Momasu at CMJ New York, September 99
Thought For The Day
Playing In New York
Momus flew in the general direction of New York in September 99 to take part in the CMJ Music Marathon. Thanks to Hurricane Floyd, however, his plane was diverted to Texas, and he had to cancel a mini-show at the Hilton, an appearance on the CMJ artists panel, and a whole bunch of interviews. (Impression of Texas: giggling in a restaurant full of pear-shaped truckers with mullets. Outside it's 95 degrees. Pine trees surround the sleazy motel. Central America is close.) But the next day someone was jet writing 'I love New York' in the blue sky above Clinton Street as if nothing had happened, and the stars were out in Other Music.
Backstage at Fez with Louis Philippe and Kevin Wright, who performed their first American shows as part of Le Grand Magistery's attempt to reconstruct the legendary el Records circa 1986. At the end of a very successful evening Kevin and Philippe joined Momus, Toog and Kahimi Karie onstage for a rendition of Cornelius's song 'Mike Alway's Diary', in honour of the (absent) man who brought us all together in the first place.
Momus, Toog and Karin Komoto meet some girls who were at the Fez show at the Lotus Club cafe on Clinton Street (where, in Cohen's Famous Blue Raincoat, 'there's music all through the evening'). It really is a village, the Village.
Louis Philippe, Matt Jacobson, Kevin Wright outside a restaurant in Chinatown.
They spent years of toil to break from the tyranny of British rule.
With Kahimi and Japanese artist Hiroshi Sunairi outside Comme Des Garcons on West 22nd Street, where he works when he isn't making his ultra-narcissistic, blobbily psychedelic self-portraits. Hiroshi took Momus to a gay porn shop and showed him the 70s video catalogues which inspire him. Momus demurely purchased a biography of Truman Capote.
Hiroshi and Kahimi in a Japanese cafe on West 22nd Street, Chelsea. Hiroshi has a one-man show at the nearby Andrew Kreps gallery.
We visit Twe and Miho, fashion designers with Universal Bamboo in their live/work space on the Bowery. Unfortunately, their living quarters are so cramped that opening the front door causes a shelf of pottery in the kitchen to come crashing to the floor, smashing everything. 'Oh well, it's a good excuse to go shopping,' says Twe (who came to the US at the age of 5 with the Vietnamese boat people).
A friend of Twe and Miho, I think he's a painter. He has tattoos of sanscrit scriptures on his arms, and spent time in prison for drug posession. An interesting guy. Friend of Harmony's, too.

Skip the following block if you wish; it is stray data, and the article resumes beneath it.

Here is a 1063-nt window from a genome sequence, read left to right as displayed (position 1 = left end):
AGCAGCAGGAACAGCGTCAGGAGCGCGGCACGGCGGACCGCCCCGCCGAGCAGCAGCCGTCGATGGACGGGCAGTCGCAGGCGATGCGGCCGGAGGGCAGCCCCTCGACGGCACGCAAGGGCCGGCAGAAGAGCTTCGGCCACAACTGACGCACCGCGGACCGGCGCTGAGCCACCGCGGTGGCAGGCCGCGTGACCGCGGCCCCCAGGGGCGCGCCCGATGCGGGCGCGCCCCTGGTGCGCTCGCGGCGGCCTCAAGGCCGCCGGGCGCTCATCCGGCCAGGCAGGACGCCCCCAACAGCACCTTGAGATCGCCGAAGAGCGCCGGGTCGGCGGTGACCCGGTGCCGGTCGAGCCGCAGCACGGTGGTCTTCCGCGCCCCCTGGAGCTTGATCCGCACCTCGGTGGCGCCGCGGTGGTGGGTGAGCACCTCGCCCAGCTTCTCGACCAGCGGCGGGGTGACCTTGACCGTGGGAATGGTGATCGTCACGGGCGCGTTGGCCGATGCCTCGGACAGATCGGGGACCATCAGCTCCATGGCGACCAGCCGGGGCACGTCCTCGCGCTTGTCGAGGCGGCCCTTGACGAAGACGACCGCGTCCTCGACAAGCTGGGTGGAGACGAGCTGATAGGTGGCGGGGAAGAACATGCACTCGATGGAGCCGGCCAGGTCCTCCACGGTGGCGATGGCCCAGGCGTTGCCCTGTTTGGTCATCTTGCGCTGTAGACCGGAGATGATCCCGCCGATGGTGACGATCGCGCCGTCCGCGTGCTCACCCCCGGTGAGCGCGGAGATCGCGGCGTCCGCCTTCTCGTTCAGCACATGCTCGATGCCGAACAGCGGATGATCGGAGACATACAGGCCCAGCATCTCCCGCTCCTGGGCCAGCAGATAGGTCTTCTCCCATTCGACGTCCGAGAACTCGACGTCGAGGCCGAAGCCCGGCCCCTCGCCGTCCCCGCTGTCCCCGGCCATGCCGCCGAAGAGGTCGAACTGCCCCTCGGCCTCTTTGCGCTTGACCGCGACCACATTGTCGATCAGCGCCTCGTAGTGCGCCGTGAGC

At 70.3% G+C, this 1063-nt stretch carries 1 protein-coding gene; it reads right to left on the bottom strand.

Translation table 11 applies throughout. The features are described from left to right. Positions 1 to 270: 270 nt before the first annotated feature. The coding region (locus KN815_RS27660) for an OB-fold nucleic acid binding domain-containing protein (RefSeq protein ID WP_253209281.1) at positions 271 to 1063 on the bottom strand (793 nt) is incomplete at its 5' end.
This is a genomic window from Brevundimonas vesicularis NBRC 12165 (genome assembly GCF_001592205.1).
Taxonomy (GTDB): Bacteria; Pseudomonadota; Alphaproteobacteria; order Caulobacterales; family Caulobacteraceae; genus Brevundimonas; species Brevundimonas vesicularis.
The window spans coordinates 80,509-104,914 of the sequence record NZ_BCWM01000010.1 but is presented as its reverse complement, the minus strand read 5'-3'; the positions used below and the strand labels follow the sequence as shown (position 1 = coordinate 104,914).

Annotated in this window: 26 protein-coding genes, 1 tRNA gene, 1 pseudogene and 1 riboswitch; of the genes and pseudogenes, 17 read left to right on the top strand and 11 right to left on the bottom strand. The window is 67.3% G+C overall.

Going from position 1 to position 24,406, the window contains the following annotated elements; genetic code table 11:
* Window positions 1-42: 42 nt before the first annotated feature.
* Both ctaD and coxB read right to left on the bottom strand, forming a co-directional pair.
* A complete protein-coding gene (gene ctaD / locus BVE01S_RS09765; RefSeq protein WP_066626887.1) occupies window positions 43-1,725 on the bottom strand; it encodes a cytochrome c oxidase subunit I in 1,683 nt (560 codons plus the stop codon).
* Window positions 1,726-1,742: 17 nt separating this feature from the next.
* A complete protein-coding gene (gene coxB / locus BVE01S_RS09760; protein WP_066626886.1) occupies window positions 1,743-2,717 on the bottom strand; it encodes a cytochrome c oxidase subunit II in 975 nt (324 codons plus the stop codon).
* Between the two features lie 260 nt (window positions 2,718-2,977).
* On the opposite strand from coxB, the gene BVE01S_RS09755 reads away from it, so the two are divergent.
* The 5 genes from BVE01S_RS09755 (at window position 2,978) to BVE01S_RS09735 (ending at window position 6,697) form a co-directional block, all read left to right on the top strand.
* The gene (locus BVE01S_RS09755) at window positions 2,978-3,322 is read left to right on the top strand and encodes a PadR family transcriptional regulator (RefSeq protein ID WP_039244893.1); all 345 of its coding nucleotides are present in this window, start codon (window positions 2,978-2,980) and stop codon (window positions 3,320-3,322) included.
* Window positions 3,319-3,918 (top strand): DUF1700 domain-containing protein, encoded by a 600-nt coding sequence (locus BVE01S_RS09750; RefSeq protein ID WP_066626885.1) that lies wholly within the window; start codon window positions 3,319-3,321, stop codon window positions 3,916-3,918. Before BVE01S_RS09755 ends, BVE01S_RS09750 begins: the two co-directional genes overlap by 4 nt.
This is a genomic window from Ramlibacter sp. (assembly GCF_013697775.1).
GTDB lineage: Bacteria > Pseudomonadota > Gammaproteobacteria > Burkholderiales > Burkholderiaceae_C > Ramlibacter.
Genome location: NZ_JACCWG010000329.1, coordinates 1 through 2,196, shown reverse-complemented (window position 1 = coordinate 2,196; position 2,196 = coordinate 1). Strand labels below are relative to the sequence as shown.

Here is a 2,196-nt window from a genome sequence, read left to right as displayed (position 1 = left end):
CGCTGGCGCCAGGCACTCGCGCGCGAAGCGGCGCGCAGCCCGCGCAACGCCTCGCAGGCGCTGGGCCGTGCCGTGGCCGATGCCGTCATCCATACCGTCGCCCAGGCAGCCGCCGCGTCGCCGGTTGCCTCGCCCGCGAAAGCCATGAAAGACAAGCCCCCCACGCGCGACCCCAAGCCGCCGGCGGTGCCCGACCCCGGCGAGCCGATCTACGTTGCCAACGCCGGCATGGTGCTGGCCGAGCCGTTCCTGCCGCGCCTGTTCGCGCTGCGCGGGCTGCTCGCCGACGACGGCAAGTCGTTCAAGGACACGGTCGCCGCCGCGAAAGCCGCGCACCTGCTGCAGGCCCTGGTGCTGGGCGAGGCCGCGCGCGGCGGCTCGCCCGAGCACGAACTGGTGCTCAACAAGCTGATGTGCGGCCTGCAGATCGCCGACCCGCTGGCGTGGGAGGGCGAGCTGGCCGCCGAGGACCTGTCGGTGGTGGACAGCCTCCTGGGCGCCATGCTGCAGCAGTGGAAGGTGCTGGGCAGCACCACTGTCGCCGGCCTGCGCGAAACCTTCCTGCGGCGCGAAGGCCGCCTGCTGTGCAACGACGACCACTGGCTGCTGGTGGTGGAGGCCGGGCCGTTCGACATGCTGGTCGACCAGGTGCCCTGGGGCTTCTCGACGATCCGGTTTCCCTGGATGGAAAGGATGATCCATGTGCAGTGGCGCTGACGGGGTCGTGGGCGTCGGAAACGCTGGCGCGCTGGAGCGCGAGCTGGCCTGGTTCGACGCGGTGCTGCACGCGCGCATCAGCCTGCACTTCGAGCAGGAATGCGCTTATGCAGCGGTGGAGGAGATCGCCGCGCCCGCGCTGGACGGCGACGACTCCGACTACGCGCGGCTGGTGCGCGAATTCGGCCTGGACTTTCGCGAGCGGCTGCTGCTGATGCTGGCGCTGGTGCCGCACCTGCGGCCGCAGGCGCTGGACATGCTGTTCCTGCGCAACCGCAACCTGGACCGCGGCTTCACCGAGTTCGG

I'm a magazine junky, so imagine my bliss on walking into Broadway's Universal News and discovering this temple to media... and coffee. Ah, information overload. Give me excess of it! Faster, louder, smarter!
Harm was just back from Venice, where he'd been premiering Julien, Donkey Boy. Jarvis got dragged in because there's a show on New York cable called Karaoke Verite. They asked Momus to sing along with a cardboard Jarvis to 'My Conviction' from his favourite rock opera, Hair:
I would just like to say that it is my conviction
That longer hair and other flamboyant affectations
Of appearance are nothing more
Than the male's emergence from his drab camouflage
Into the gaudy plumage which is the birthright of his sex
There is a peculiar notion that elegant plumage
And fine feathers are not proper for the male
But actually that is the way things are in most species
With Smylonylon founder, Welsh hipster Chris Brick outside Center For The Dull on Lafayette Street. Chris, who is an acid-fried musical magpie, invited Momus up to his living quarters above the shop and played him bits of his amazing record collection: arabic singers, Italian disco drumming, and folk music played on synth. They discussed a possible British release for his band Family Of God through Analog Baroque.
'Let's go to a Holiday Inn, and I will show you something' sing the magnificent Stereo Total on the forthcoming Analog Baroque compilation Total Pop. Momus stayed at the Chinatown Holiday Inn, adoring its location, and marvelling at the funky sights of the East Village. 'Look, here, it's the offices of Visionaire! Isn't that Vivienne Westwood walking past, with buttery floury make-up on? Yes! (It was like seeing the world's biggest rock star, true glamour.) And isn't that Genesis P. Orridge behind those big white poofy shades? It is! Let's give him a copy of Stars Forever!'
Funky decay. Did we mention the plague of killer mosquitoes, or the gigantic butterflies which were flapping all over Chelsea in the Indian summer heat, frightening the pigeons?
The dancing chicken that used to lure people to this chinatown amusement arcade is dead, but they have a plastic one. And, alongside the Tekken machines, a very amusing Hell Taxi game.
New York, je t'aime. You see, I love to play.
I'll no be turned away!
And I'll no be Tekken for granted!
I'll be back!